Settlement reached in class action over alleged abuse at school for the blind

TORONTO — A class-action lawsuit involving allegations of physical, emotional and sexual abuse at an Ontario boarding school for the blind has been settled out of court.

Lawyers representing the plaintiffs say the $8-million settlement with the province — reached one day before the case was to go to trial earlier this week — must still be approved by courts.

A hearing date is tentatively set for June.

The class action included former students of the W. Ross Macdonald School for the Blind in Brantford, Ont.

The defendant was not the school itself or any individual staff members, but rather the government of Ontario, which was responsible for overseeing the school.

Allegations contained in the statement of claim contended students attending the school from the early 1950s to the late 2000s were subjected to psychological degradation, physical violence and sexual abuse.

The suit also alleged some staff were improperly trained for their jobs and the school failed to conduct regular criminal or reference checks on employees.

A former student who became the lead plaintiff in the class-action suit said he welcomed the settlement and hoped it would bring an end to a painful chapter for all concerned.

“I’m pleased that we didn’t have to go to trial on this one,” said Robert Seed, who attended the school from 1954 to 1965. “I think all parties concerned, they were pretty level-headed about it and … wanted to make sure that the people that are in the lawsuit were taken care of.”

Ontario’s Ministry of the Attorney General issued a statement outlining the general terms of the settlement, but declined further comment as the deal is still subject to court approval.

  1. Ross Macdonald referred all questions to the Ministry of Education, which did not respond to a request for comment.

The class-action suit, which was certified by the Ontario Superior Court of Justice in 2012, covered students who attended W. Ross Macdonald between Jan 1, 1951 and May 4, 2012. A family class also covered close relatives of students who went to the school from March 31, 1978 to May 4, 2012.

The statement of claim in the case contained allegations of wide-spread physical, emotional and sexual abuse spanning at least six decades.

It alleged the Ontario government, as ultimate overseer of the school, failed to protect a particularly vulnerable population from harm.

“Throughout the class period, the residence counsellors, teachers and administrators at Ross MacDonald treated the students with contempt, prejudice and indifference,” the statement of claim alleged. “They engaged in abusive conduct, often taking advantage of the visual disabilities of students.”

Students were routinely punished for minor matters such as feeling homesick, struggling with their reading skills or using too much toilet paper, the statement of claim alleged.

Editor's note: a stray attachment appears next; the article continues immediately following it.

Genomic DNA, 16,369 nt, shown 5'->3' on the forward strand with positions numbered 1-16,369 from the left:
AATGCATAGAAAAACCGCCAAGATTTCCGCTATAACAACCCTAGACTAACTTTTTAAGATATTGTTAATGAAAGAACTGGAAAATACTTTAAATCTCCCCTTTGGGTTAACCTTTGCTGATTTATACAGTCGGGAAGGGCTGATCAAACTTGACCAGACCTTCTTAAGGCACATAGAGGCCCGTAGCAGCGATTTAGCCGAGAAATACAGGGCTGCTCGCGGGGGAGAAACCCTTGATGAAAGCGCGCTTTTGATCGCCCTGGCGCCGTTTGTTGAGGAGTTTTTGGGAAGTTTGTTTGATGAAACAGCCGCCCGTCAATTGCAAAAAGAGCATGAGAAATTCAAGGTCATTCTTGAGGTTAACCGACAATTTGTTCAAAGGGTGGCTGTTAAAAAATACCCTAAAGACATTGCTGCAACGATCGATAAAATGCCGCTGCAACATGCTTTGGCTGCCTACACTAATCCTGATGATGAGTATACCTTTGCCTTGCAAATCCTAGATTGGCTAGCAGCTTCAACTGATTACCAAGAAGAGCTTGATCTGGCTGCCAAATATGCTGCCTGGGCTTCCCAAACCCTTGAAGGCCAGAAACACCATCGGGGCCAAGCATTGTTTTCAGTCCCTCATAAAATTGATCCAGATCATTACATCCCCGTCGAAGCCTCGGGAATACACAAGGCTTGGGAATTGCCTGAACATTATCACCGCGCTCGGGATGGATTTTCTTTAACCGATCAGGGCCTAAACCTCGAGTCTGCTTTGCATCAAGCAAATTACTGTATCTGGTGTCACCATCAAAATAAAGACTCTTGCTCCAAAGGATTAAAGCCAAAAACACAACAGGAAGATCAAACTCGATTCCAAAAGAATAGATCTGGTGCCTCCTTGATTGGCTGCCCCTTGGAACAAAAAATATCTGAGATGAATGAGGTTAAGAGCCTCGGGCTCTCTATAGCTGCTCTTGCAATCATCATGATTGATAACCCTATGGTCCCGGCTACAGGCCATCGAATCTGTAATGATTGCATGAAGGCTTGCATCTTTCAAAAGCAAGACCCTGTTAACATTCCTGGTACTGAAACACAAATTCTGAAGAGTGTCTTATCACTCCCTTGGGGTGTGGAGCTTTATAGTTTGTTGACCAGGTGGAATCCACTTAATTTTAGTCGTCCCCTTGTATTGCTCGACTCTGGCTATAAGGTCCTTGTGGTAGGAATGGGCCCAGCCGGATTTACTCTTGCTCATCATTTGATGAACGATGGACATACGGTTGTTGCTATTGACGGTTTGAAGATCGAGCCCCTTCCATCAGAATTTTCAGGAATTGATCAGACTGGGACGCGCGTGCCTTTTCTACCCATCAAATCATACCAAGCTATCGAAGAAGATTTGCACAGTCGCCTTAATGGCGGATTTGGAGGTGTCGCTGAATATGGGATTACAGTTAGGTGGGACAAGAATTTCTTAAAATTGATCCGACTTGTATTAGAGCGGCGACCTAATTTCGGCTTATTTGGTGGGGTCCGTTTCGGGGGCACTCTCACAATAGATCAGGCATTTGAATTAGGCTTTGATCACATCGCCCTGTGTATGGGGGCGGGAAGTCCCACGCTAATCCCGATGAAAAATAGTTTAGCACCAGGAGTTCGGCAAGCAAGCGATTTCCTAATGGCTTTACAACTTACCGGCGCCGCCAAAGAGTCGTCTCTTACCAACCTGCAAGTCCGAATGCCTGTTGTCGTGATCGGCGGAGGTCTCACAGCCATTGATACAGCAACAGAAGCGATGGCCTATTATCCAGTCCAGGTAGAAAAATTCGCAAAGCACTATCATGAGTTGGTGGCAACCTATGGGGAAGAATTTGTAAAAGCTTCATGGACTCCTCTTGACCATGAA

The suit claimed staff members from teachers to school aids often resorted to violence, such as forcing students to drink from urinals and jumping on the backs of those as young as six years old.

The statement of claim also alleged staff played upon the visual impairments of students, sneaking up on them during private conversations and spinning students around to deliberately disorient them.

Seed, for his part, alleged he was the target of unwanted sexual advances by a residence counsellor working at the school some time during his 11-year tenure.

He also alleged witnessing another teacher striking students, throwing objects at them and making belittling remarks that eroded their confidence.

Tom Dekker, a former student who had been scheduled to testify at the trial that was averted by the settlement, said he believes W. Ross Macdonald has undergone significant reforms in recent years and offers a valuable resource to blind students from across the country.

He said he views the settlement as an acknowledgment of wrong-doing and welcomes it on those terms.

“I think I’d be a lot better off in life if certain things hadn’t happened to me at that place,” he said from Victoria, B.C. “So this is just kind of compensation to give me some kind of resources to catch up on things I missed out on.”

Seed agreed, saying the suit was not meant to tarnish the school’s reputation, but rather to seek justice for people who continue to feel the effects of their time there to this day.

He likened their situation to other more high-profile instances of alleged abuse in residential school facilities.

“In a lot of cases we were measured up against the residential school abuse that the indigenous people suffered,” he said. “I attended the hearings in Thunder Bay, Ont., and the stories that I heard were much the same as W. Ross Macdonald.”

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